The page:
At least 18 people died of complications from COVID-19 in Texas prisons during the first 12 months of the pandemic after they had been approved for parole, a heartbreaking study has discovered.
An additional two dozen inmates granted parole died behind bars largely due to chronic health issues unrelated to COVID-19, according to research published Thursday by the Lyndon B. Johnson School of Public Affairs of the University of Texas at Austin.
“Despite being approved for parole, some [inmates] will never walk out the prison gates because they die while waiting for release,” noted the report, titled “Dead Man Waiting.”
A “substantial period of delay between parole approval and parole release is built into the current design of the Texas parole system,” it added.
That delay has been particularly deadly during the COVID-19 pandemic.
Prisoner rights advocates pleaded in vain with state officials beginning last year to immediately release those who had been approved for parole as the pandemic raged through prisons across America and killed hundreds in Texas lockups.
At any given time in the Texas system, thousands of inmates have already been approved for parole. But they must first complete rehab, treatment or life skills training before they can be freed. Some wait to be released for more than a year until they can complete those requirements.
Delays increased during COVID-19 when pre-release programs were postponed, The Texas Tribune reported.
“Some of these people were eligible [for release] months and months and months ago, and they’re still there,” Jorge Renaud, southwest regional director of policy and advocacy for LatinoJustice, told the outlet last year. “They are putting these people at risk unnecessarily.”
Before the coronavirus outbreak in March 2020, a person granted parole remained in prison an average of three to four months before being released, according to the report.
Afterward, typical delays jumped to five to 11 months. Eleven people who died in prison during the pandemic had been approved for parole more than a year earlier, according to the report.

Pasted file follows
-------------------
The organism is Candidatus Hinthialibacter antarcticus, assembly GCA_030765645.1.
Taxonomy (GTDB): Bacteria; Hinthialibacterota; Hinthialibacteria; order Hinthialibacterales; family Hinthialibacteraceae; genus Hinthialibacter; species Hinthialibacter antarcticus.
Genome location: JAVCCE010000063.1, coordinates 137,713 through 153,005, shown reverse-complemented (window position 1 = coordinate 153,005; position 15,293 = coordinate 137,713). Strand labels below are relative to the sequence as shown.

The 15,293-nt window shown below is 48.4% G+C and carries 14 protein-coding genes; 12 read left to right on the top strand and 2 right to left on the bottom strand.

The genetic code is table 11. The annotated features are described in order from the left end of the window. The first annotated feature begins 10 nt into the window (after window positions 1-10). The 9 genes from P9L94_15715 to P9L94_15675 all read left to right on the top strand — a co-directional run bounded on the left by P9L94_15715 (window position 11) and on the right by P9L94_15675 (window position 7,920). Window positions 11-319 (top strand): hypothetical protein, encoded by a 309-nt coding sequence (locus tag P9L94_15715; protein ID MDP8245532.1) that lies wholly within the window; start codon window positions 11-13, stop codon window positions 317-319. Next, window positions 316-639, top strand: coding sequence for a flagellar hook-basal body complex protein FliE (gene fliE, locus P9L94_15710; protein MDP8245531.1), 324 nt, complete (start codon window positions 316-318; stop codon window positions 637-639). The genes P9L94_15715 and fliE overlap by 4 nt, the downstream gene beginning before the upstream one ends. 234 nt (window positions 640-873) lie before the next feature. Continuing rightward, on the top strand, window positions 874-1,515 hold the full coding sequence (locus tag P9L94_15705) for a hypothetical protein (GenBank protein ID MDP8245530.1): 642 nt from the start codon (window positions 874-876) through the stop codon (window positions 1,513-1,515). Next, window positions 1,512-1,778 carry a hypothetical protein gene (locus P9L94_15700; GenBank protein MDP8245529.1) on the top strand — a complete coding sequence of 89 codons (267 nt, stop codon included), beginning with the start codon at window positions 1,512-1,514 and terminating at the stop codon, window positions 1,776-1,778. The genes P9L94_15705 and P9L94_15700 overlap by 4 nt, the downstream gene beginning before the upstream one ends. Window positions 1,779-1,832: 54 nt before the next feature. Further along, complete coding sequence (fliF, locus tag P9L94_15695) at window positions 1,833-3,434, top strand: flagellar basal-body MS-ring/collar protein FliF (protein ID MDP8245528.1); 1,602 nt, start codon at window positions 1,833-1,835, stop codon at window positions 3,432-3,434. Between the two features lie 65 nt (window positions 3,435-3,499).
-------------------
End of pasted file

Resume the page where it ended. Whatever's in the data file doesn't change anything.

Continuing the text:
Even prior to COVID-19, people have died in Texas prisons each year after technically winning their freedom. A total of at least 26 people died in prison in 2019 after having been granted parole, the study noted. In the first 12 months of the pandemic, at least 18 people who had already been granted parole died of the virus before they could leave.
“While COVID has dramatically exacerbated this problem, the data also tells us that this phenomenon is not unique to the pandemic era,” the report stated.
In April, about 10,800 people held in Texas prisons — some 9% of the entire prison population — had already been approved for parole, according to data from the Texas Department of Criminal Justice.
More than one-quarter of them had been granted parole at least six months earlier. Nearly 900 people had been waiting for more than a year to be released, according to the study.
In 2019, less than one-quarter of people granted parole were released immediately.
Republican Gov. Greg Abbott (R) resisted pleas to release parolees more quickly or allow prisoners to finish sentences in home detention like Donald Trump’s former lawyer Michael Cohen was allowed to do. “Releasing dangerous criminals in the streets is not the solution” to the virus threat in prisons and jails, Abbott said.
A HuffPost Guide To Coronavirus
Calling all HuffPost superfans!
Sign up for membership to become a founding member and help shape HuffPost’s next chapter